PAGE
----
Nivi

I can’t imagine Google would let any serious strategic threat get away for $40M.

Or $1.6B for that matter.

Jeff Clavier

It is all about aggregation of explicit user “attention” data, and eventually behavioral targeting.
Congratulations to StumbleUpon’s founders and their investors, an awesome outcome.

kosmar

[sorry to have bugged your layout with my trackback.]
i dont know if the toolbar, skype or the datamine of interest and profiles are the key here. the combination with shopping.com, ebay express or plain ebay with the rating and discovery means of SU sounds interesting, too.

Taylor Barada

Om-
I’m not a StumbleUpon user so this may be offbase, but it seems to me the concept would be more broadly applicable via the toolbar than to just websites. Specifically to auction items…this type of technology is fundamentally all about a unique approach to using metadata for personalization and would seem to have the potential to be a new twist on the Amazon “other users bought X” and could be potentially usable across eBay’s core business. Which if you believe it would drive up purchases/spending would make it a pretty easy bet for them with the search angle as essentially just option value. Thoughts?

Casey Carpenter

As an advertiser and a user I am not really happy about this. While stumble is not really good at driving leads, say software, it is great at driving awareness and brand loyalty, say fashion sites.

I have had great success in their advertising model for certain clients though its not good for everyone.

I dont care how this integrated into ebay. I care how ebay will use this property and what they do with it on its own.

Randy Smythe

One hint to eBay’s strategy is that they just announced they would allow sellers to link to videos hosted on approved sites (YouTube, MySpace Video, etc) and Video is the drive behind Stumble Upon’s recent growth. I also agree with you Om that’s it all about the toolbar.

Larry Chiang

I love the small round raised

My prediction is that some sophomore from Cal State Fullerton is gonna ramp for less than $50k and sell something for $50mm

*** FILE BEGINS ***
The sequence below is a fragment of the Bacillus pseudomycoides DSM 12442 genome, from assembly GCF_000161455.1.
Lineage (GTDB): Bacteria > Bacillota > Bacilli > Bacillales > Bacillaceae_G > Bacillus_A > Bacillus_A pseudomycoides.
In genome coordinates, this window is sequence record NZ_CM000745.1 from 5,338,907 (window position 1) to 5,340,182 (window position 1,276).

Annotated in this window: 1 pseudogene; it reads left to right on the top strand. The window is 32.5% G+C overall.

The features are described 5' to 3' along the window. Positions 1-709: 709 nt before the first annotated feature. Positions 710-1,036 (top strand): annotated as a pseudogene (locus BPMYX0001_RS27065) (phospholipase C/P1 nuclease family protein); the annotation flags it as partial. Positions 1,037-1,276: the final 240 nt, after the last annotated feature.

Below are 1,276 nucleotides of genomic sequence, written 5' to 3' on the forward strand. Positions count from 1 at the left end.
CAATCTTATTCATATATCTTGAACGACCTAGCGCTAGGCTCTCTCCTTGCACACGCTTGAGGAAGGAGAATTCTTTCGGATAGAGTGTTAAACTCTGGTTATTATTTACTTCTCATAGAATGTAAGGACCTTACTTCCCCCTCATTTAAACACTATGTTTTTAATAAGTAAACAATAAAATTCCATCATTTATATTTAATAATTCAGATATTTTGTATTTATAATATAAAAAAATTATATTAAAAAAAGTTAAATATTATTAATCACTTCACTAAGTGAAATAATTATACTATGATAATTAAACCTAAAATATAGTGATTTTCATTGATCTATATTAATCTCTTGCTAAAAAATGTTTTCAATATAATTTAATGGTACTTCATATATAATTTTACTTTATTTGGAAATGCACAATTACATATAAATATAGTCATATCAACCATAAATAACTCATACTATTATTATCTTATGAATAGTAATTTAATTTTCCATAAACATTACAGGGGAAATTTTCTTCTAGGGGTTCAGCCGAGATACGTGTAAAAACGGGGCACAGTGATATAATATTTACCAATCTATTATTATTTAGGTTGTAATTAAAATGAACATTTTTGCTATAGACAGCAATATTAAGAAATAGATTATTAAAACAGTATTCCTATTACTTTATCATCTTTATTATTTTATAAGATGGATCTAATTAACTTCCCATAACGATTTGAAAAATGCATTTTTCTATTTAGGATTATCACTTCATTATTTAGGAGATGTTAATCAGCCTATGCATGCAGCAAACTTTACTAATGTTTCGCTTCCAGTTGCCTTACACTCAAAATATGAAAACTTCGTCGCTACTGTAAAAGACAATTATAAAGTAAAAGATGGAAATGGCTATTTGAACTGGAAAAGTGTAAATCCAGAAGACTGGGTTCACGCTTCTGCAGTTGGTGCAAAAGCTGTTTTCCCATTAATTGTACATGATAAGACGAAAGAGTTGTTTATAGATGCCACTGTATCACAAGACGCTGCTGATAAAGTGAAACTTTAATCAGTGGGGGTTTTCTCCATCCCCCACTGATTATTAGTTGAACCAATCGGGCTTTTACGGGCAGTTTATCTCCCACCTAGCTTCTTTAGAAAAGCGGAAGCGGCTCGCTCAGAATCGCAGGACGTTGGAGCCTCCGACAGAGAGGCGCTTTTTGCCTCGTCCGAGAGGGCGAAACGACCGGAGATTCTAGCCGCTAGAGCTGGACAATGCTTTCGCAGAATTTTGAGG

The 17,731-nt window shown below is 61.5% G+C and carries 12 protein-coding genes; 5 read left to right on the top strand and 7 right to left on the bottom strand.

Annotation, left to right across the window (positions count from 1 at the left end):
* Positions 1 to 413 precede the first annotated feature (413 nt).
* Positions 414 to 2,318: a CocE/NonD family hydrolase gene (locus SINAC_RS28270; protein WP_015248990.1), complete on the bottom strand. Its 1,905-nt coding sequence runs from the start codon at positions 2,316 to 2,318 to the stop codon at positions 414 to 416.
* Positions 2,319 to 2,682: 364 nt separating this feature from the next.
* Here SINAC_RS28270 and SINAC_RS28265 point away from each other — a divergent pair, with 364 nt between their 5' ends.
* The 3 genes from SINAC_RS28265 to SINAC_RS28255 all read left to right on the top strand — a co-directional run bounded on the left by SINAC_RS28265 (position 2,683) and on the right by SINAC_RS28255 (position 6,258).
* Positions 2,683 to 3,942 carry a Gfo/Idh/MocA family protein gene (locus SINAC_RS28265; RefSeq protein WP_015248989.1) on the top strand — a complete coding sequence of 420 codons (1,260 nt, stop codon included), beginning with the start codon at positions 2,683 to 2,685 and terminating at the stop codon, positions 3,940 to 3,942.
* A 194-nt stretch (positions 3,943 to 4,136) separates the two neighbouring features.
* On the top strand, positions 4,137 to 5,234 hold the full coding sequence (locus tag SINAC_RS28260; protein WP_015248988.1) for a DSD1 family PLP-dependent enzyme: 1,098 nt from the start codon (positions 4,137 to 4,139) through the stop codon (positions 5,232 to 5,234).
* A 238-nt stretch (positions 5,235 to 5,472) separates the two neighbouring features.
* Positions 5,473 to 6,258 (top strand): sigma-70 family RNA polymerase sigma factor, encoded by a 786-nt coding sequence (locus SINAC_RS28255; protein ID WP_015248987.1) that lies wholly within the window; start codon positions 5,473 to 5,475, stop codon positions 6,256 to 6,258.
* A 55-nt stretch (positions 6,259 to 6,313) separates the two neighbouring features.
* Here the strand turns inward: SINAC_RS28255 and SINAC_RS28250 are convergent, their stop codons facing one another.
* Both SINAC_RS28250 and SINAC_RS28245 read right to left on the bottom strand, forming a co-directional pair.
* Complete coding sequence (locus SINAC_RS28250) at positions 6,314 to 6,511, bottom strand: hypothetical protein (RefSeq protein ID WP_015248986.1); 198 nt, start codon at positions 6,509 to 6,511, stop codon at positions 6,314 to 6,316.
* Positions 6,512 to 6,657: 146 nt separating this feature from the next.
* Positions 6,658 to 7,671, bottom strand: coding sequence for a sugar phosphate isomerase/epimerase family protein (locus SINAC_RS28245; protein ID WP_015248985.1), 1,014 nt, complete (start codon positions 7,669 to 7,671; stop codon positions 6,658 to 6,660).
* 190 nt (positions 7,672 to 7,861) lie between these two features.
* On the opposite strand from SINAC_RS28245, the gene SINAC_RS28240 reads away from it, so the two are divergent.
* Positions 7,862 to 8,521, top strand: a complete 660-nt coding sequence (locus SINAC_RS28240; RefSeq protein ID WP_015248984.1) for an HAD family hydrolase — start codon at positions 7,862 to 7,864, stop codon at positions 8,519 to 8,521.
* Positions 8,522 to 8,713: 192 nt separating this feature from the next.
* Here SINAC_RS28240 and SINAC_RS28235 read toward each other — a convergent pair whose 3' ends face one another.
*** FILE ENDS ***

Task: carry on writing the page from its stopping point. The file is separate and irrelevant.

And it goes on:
Steve Morsa

Om–Given how it operates and what it provides, I; probably like most; initially pictured a Yahoo, FIM, Microsoft, AOL, or Google picking up a property like this…but your analysis makes sense.

Demonstrates again that–done right–valuable pieces of search monster (“All your data are belong to us”) Google really can be siphoned off by others…

As an aside, it’s fascinating to watch the Internet “big boys” (and those trying to join them) find reasons to cooperate and work together when and where it makes sense…compete vigorously when it doesn’t…and even sue each other when they believe grounds to do so exist…and, often, all at the same time.

Hard to think of any other industries operating in this manner (per chance they’re missing something by not doing so?).

When individuals go through such gyrations and machinations, we give them labels like “bi-polar” and “schizophrenic”…yet when companies do the same thing, we call them…wise, smart, and prescient.

Fascinating.

Ted Rheingold

While I have been an BIG admirer of StumbleUpon since before Del.icio.us & Digg came along, I do not agree with the the statement that their business model provides better returns for advertsiers

Yes you get more unique visits, but
when a person clicks an ad they are much more likely to spend time on the site it takes them to vs. StumbleUpon where they are shown a paid placement site in the middle of exploring one site after the next in a Stumble Stroll. The user shown the paid site they may not even spend 5 seconds on the site before they are off.

This may be fine for awareness advertising, but not for registration drives or calls to actions. We have a 5 out of 5 StumbleUpon rating, but it still led to very few new users … just very brief, one-time uniques.

Robert Dewey

I’m just not sure how they are going to implement StumbleUpon into their current business model (or if they think StumbleUpon will make an ROI on its own?).

I would be a little worried if I was a major stock holder; they really didn’t do anything with the monster Skype acquisition, and now this (although, it is a pretty low-ball value).

Perhaps there is something bigger going on… Maybe eBay is really using these social services to aggregate user relationships so that they could eventually be applied to their auction site (i.e. recommending products based on your network).

Anyway, congrats to StumbleUpon!

Rover

Sounds great, except I am not sure how scalable SU’s model is, especially with only a handful of rigidly defined categories (=topics).

How many “music” or “sci/tech” sites would you need to “stumble upon” to something that you REALLY like? A lot, I think.

Therefore, I doubt that by incorporating something like this in Skype, eBay can really do anything to challenge Google’s dominance.

But I agree it would be nice to see something working here.

Comments are closed.